Exploring the Unknown
For all the information that has been gathered about the microbial world, it is remarkable how little we know about its prokaryotic members. This is not surprising in view of the fact that less than 1% of the prokaryotes have ever been studied. In large part, this is because only one in a hundred of the prokaryotes in the environment can be cultured in the laboratory. Part of the current revolution in microbiology, however, will allow us to inventory the millions of species that are out there waiting to be discovered. Exploring the unknowns in the microbial world is a major challenge and should answer many intriguing questions fundamental to understanding the biological world. What are the extremes of temperature, salt, pH, radioactivity, and pressure in which prokaryotes can live? Who would have thought that some organisms, members of the Archaea, could live at temperatures above boiling water and a pH of sulfuric acid? Are there organisms growing in even more extreme environments? If life can exist on this planet under such extreme conditions, what does this mean about the possibility of finding living organisms on other planets?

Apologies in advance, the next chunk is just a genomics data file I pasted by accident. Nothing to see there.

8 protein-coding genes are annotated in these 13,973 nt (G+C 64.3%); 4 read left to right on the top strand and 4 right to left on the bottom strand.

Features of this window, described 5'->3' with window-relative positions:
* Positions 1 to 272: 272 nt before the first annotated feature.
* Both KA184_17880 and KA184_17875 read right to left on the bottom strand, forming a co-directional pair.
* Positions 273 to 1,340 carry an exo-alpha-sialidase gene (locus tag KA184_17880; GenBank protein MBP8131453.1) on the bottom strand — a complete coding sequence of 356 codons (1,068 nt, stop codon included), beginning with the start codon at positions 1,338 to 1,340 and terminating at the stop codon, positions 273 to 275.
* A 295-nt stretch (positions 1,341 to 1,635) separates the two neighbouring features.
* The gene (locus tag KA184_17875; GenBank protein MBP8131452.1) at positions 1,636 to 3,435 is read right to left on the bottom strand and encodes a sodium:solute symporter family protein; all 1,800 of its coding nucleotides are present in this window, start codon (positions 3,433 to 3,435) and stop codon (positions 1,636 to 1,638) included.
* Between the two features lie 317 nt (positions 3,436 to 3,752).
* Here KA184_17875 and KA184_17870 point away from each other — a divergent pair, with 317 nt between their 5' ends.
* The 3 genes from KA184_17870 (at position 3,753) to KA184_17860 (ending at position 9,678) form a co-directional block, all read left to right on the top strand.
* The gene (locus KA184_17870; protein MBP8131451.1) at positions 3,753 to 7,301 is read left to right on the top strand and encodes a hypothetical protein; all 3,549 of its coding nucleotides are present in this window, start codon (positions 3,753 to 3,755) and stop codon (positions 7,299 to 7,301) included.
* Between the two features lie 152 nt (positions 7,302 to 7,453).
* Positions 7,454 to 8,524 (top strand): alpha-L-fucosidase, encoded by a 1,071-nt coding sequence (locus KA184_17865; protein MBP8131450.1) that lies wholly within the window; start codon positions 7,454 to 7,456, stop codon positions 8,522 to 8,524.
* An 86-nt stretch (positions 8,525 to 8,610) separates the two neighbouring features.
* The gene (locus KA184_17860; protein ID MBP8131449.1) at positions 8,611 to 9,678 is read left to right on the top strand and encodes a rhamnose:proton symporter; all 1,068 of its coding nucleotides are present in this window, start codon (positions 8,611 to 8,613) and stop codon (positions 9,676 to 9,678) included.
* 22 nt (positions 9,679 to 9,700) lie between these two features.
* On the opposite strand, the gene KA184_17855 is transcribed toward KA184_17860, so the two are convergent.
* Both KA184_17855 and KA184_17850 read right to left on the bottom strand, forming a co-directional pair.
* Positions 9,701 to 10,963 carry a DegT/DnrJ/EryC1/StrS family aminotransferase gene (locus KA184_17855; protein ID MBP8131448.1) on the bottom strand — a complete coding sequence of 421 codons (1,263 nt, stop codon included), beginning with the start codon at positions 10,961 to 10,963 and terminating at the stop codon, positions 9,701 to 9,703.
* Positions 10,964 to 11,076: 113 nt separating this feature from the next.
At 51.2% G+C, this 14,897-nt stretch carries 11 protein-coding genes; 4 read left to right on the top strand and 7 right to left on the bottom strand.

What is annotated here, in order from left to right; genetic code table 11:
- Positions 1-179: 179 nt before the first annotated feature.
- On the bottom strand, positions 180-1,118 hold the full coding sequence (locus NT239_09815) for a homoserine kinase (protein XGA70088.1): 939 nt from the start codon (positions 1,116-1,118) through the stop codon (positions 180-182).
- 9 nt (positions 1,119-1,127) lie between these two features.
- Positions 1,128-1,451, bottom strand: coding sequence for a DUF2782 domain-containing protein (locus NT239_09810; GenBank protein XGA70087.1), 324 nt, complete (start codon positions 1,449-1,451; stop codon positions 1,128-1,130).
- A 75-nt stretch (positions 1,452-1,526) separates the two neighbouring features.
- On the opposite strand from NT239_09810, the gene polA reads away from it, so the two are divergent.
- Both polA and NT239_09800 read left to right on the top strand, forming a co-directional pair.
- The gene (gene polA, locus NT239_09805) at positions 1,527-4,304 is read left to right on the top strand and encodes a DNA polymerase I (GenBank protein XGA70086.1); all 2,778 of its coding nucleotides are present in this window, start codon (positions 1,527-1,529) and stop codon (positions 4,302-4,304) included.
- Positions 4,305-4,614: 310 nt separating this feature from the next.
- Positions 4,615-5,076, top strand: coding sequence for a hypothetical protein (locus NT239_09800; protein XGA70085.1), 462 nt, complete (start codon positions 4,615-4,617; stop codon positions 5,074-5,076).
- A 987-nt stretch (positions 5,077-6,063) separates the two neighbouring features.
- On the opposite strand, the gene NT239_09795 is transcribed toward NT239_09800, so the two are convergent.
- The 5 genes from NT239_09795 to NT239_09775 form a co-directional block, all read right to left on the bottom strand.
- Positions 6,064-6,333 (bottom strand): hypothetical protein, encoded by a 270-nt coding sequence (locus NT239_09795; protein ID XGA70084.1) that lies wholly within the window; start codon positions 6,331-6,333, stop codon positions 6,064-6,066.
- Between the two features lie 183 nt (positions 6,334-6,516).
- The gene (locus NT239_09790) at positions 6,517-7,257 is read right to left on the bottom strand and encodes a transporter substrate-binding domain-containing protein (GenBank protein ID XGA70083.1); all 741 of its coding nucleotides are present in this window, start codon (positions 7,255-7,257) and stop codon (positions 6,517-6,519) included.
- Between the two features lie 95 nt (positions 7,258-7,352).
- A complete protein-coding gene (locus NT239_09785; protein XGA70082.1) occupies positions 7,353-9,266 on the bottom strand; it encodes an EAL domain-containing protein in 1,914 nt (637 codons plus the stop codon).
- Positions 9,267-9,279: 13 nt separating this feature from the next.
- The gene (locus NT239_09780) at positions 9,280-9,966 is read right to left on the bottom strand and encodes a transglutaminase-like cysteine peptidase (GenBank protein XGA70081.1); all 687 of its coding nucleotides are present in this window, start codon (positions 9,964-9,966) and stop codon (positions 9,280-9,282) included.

Although considered highly unlikely, is it possible that living organisms exist whose chemical structure is not based on the carbon atom? Will living organisms be found whose genetic information is coded in a chemical other than deoxyribonucleic acid? What new metabolic pathways remain to be discovered? As extreme environments are mined for their living biological diversity, there seems little doubt that many surprises will be found. In many cases these surprises will be translated into new biotechnology products on this planet, and they will help shape the way we look for life on other planets.
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